Metabolomics in Cardiometabolic disease - A population-based perspective
Type 2 diabetes (T2DM) and coronary artery disease (CAD) are major health concerns worldwide, that are preceded by metabolic alterations occuring years before clinical manifestation. These metabolic alterations could be characterized by shifts in plasma levels of metabolites, small molecules that partake in the chemical reactions collectively known as the metabolism. Recent development in mass spectrometry has enabled simultaneous measurements of hundreds of metabolites from blood plasma samples.
To characterize metabolite alterations that precede T2DM and CAD, including novel discoveries and replications of earlier associations, between e.g. BCAA related retamolites and T2DM and CAD. The second aim is to identify stratgies to modulate their levels.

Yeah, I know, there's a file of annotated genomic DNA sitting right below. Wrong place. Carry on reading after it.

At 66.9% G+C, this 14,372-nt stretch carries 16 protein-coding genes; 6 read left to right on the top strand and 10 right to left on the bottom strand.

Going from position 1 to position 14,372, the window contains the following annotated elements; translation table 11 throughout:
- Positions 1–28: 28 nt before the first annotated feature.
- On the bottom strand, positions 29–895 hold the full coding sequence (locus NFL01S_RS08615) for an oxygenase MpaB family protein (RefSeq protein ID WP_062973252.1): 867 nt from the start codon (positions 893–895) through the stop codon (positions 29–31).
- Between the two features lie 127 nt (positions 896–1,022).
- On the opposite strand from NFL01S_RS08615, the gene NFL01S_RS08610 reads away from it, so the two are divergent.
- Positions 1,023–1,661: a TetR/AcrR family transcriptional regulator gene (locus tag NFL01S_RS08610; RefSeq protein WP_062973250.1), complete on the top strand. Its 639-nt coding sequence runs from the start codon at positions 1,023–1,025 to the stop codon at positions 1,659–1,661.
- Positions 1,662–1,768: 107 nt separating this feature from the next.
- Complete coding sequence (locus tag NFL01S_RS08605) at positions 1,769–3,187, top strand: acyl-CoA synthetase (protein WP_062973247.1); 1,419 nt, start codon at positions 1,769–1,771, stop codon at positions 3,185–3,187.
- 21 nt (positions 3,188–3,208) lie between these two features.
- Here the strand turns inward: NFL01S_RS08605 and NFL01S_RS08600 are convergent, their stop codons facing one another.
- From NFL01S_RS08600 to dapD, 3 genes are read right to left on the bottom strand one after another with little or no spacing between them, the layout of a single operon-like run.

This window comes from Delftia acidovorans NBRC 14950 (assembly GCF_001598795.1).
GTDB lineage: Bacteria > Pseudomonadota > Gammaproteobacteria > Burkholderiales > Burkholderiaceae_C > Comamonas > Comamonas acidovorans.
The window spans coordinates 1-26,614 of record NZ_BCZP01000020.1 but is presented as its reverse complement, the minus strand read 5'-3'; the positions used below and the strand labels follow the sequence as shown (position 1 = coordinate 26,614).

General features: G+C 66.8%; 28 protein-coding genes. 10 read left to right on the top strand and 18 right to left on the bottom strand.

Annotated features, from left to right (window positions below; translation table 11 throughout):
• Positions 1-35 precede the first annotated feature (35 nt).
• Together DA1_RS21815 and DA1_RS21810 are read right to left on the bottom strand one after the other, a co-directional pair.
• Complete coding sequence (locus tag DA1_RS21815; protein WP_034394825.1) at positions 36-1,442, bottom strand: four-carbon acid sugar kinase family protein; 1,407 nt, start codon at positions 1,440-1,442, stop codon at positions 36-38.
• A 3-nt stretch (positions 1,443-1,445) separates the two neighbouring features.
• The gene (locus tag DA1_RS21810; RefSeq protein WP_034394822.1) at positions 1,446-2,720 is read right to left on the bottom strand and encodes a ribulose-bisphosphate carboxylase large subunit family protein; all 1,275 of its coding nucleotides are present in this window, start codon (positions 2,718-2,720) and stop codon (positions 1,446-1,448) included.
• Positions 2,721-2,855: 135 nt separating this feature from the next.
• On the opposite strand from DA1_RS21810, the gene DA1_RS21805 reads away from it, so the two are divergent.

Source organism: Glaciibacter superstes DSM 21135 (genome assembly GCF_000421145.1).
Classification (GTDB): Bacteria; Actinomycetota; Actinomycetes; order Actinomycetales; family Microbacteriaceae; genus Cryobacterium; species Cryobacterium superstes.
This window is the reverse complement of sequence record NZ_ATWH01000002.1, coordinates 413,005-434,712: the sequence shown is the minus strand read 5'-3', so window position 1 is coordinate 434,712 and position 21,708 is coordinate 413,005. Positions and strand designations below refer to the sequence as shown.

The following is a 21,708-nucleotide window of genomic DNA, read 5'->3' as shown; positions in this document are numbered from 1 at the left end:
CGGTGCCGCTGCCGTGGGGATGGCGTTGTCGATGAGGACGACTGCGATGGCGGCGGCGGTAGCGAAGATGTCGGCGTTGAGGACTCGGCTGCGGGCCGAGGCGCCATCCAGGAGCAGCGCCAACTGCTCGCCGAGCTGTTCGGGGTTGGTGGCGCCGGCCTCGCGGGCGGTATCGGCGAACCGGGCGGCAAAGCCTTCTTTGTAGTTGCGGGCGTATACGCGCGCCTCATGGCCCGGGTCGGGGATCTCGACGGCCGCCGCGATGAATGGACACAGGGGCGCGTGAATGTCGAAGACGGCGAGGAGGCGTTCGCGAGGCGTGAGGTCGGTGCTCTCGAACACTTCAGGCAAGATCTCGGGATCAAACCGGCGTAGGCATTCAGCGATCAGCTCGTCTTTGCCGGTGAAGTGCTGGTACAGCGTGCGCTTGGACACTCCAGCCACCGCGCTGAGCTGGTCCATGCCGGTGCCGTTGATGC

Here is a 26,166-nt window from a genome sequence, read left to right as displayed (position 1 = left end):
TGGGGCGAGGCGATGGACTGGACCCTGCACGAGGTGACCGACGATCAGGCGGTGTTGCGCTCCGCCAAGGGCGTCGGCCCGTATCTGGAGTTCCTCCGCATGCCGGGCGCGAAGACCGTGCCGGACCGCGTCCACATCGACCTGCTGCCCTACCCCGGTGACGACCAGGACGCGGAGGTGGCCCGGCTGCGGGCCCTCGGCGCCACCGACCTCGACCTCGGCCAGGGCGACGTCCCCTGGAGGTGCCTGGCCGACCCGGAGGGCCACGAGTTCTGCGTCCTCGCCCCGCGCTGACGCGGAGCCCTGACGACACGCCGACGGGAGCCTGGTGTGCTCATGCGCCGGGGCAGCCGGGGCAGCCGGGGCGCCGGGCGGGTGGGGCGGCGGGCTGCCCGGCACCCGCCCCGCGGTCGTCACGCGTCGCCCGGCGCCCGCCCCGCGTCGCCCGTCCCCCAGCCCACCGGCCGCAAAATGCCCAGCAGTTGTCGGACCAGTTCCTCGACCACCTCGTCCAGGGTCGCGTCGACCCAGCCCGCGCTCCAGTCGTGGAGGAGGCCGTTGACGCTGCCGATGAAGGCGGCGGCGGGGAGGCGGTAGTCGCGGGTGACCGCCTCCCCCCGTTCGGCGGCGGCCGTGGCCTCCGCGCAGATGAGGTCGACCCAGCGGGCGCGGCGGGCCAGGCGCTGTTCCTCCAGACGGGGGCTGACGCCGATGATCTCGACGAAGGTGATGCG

Two liquid chromatography-quadrupole time-of-flight (LC-QTOF)methods were used to measure metabolites in plasma samples from participnts from the Malmö Preventive Project (N=1049), Malmö Diet and Cancer - Cardiovascular Cohort (N=3799), Malmö Offspring Study (MOS) (N=920) and The Crossover Amino Acid Challenge (N=21). Additionally, characterization of the gut microbiota and estimations of dietary intakes were performed in MOS.
Previously shown associations between BCAA-related metabolites and T2DM and cardiometabolic traits were replicated (paper I and III). Additionally, BMI-related metabolites were associated with four gut bacteria (paper III) and postprandial levels of diabetes-associated metabolites were associated with fasting glycaemia (paper II). The levels of two plasma metabolites, dimethylguanidina valerate (paper IV) and asparagine (paperI), were associated with incidence of CAD. In paper V, the purine metabolites (N2, N2-dimethylguanosine and 7-methylguanine) and the camitine biosynthesis intermediate (3-hydroxytrimethyllysine) were, for the first time , shown to be associated with incident T2DM.
Link to the thesis